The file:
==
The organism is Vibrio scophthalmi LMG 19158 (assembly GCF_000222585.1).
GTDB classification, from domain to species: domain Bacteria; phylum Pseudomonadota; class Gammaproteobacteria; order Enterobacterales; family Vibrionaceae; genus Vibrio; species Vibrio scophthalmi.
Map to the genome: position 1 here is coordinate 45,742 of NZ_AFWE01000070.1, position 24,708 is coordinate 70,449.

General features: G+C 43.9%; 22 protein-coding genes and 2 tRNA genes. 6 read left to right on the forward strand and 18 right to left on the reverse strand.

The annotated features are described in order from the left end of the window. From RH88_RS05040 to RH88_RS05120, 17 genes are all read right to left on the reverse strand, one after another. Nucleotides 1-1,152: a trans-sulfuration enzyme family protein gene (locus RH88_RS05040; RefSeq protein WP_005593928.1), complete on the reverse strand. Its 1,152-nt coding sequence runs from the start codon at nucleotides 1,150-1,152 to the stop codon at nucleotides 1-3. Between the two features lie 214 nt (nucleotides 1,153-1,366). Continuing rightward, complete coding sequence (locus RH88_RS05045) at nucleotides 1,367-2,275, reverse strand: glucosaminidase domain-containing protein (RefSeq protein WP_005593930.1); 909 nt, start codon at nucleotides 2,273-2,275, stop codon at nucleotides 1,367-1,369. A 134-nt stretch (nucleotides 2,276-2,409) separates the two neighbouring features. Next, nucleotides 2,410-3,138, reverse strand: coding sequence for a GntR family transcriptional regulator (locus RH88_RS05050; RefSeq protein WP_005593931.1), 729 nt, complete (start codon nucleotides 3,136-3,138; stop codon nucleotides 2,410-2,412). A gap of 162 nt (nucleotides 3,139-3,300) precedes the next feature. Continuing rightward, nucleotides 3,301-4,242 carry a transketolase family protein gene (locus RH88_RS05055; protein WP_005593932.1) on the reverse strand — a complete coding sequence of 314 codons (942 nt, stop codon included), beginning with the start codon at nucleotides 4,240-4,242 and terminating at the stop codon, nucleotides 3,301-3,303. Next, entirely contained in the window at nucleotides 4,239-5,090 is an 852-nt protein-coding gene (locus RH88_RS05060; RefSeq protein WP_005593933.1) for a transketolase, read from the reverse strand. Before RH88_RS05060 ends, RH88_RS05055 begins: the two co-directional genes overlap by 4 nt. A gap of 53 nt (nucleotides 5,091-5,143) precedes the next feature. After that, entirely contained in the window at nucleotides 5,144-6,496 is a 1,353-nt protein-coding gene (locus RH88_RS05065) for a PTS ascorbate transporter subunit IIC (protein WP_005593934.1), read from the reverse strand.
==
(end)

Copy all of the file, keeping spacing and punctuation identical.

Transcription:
The organism is Vibrio scophthalmi LMG 19158 (assembly GCF_000222585.1).
GTDB classification, from domain to species: domain Bacteria; phylum Pseudomonadota; class Gammaproteobacteria; order Enterobacterales; family Vibrionaceae; genus Vibrio; species Vibrio scophthalmi.
Map to the genome: position 1 here is coordinate 45,742 of NZ_AFWE01000070.1, position 24,708 is coordinate 70,449.

General features: G+C 43.9%; 22 protein-coding genes and 2 tRNA genes. 6 read left to right on the forward strand and 18 right to left on the reverse strand.

The annotated features are described in order from the left end of the window. From RH88_RS05040 to RH88_RS05120, 17 genes are all read right to left on the reverse strand, one after another. Nucleotides 1-1,152: a trans-sulfuration enzyme family protein gene (locus RH88_RS05040; RefSeq protein WP_005593928.1), complete on the reverse strand. Its 1,152-nt coding sequence runs from the start codon at nucleotides 1,150-1,152 to the stop codon at nucleotides 1-3. Between the two features lie 214 nt (nucleotides 1,153-1,366). Continuing rightward, complete coding sequence (locus RH88_RS05045) at nucleotides 1,367-2,275, reverse strand: glucosaminidase domain-containing protein (RefSeq protein WP_005593930.1); 909 nt, start codon at nucleotides 2,273-2,275, stop codon at nucleotides 1,367-1,369. A 134-nt stretch (nucleotides 2,276-2,409) separates the two neighbouring features. Next, nucleotides 2,410-3,138, reverse strand: coding sequence for a GntR family transcriptional regulator (locus RH88_RS05050; RefSeq protein WP_005593931.1), 729 nt, complete (start codon nucleotides 3,136-3,138; stop codon nucleotides 2,410-2,412). A gap of 162 nt (nucleotides 3,139-3,300) precedes the next feature. Continuing rightward, nucleotides 3,301-4,242 carry a transketolase family protein gene (locus RH88_RS05055; protein WP_005593932.1) on the reverse strand — a complete coding sequence of 314 codons (942 nt, stop codon included), beginning with the start codon at nucleotides 4,240-4,242 and terminating at the stop codon, nucleotides 3,301-3,303. Next, entirely contained in the window at nucleotides 4,239-5,090 is an 852-nt protein-coding gene (locus RH88_RS05060; RefSeq protein WP_005593933.1) for a transketolase, read from the reverse strand. Before RH88_RS05060 ends, RH88_RS05055 begins: the two co-directional genes overlap by 4 nt. A gap of 53 nt (nucleotides 5,091-5,143) precedes the next feature. After that, entirely contained in the window at nucleotides 5,144-6,496 is a 1,353-nt protein-coding gene (locus RH88_RS05065) for a PTS ascorbate transporter subunit IIC (protein WP_005593934.1), read from the reverse strand.